Laser lights flitted from Jagdamba temple to Khandriya Mahadev and surrounding areas. The rockery in the manicured lawns around these temples had been a different sight by sunlight. Now it stood transformed in the moonlight and ultraviolet lights.
It was a full moon night, and fireflies on the lawns added to the already amazing light and sound show. Unfortunately, visitors' cameras and cell-phone cameras added some jarring flashes of light to the otherwise most wonderful light and sound show that I had ever seen.
Of romance and history
The story was all about Hemwati, a Brahmin girl, and the moon's love for her, their son the founder of Chandela kings, and finally the building of Khajuraho temples before the king's victory over Kalinjar fort a little North from here. The temples lay hidden by the surrounding jungles until British India rediscovered them, one at a time.
Before the show, I had been around the Western group of temples. Varaha temple with a huge statue of Vishnu as a boar in Varaha avatar, embellished with tiny figures and designs, signifying the whole of creation,made from a single block of sandstone, was simply amazing.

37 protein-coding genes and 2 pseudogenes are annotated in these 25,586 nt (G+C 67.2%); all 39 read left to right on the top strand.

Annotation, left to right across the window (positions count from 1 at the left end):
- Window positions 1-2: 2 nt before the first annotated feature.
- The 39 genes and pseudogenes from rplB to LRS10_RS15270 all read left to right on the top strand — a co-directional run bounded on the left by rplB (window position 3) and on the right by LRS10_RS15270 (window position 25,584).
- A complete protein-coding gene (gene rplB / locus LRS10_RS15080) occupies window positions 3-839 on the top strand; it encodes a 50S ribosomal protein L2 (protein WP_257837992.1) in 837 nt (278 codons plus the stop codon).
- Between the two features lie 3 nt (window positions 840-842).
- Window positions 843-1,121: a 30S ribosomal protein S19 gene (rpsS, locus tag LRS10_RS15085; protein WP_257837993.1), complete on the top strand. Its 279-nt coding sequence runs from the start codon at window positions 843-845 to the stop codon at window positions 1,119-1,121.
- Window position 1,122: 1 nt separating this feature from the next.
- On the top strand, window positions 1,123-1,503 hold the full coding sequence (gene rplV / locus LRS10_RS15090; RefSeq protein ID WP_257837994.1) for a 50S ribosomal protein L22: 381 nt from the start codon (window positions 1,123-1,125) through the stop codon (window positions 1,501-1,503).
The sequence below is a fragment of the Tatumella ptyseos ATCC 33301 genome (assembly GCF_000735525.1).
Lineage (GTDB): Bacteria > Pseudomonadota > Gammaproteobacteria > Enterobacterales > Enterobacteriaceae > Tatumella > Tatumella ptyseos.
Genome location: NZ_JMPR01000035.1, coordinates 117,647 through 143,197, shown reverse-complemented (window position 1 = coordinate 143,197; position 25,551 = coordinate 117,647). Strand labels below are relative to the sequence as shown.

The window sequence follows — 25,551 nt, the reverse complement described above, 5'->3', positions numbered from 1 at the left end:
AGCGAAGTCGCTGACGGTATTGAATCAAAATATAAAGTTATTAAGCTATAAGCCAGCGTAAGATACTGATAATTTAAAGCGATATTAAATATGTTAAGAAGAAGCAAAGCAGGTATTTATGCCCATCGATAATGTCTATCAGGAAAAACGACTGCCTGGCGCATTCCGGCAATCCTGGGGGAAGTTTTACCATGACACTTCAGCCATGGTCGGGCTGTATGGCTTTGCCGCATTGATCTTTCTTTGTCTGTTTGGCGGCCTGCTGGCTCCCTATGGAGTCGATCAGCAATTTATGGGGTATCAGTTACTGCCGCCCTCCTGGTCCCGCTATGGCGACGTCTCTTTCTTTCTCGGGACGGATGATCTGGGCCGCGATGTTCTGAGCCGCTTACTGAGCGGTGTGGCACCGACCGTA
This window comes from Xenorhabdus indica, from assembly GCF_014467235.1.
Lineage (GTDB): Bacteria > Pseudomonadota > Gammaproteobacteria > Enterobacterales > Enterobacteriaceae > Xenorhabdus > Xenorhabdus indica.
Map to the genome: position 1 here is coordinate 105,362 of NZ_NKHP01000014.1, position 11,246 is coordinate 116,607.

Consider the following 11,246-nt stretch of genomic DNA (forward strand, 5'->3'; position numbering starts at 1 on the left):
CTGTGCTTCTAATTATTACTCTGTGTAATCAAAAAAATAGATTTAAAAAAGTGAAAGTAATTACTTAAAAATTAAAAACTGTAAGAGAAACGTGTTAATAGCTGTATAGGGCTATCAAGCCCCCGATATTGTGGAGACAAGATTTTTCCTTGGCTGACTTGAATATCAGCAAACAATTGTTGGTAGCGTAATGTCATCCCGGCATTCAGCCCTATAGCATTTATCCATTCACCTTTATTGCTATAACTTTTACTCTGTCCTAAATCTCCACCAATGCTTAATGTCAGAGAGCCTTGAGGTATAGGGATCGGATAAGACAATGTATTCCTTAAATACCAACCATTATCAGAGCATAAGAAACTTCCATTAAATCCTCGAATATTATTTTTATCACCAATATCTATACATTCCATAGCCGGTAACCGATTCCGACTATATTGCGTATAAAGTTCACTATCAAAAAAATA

Laxmana, Khandriya Mahadeva, Jagdamba, Vishwanath and Chitragupta temples were equally grand. The finest of details brought the wall sculptures to life. The hint of a smile, fear, anger, valour, content...were expressions marked in stone, yet very real. The temple interiors were without exception, minus the exotic artwork that decorates the exteriors.
At Khandriya Mahadeva I noticed offerings of flowers at the door of its sanctum sanctorum. None of the temples in the Western group have daily worship, otherwise.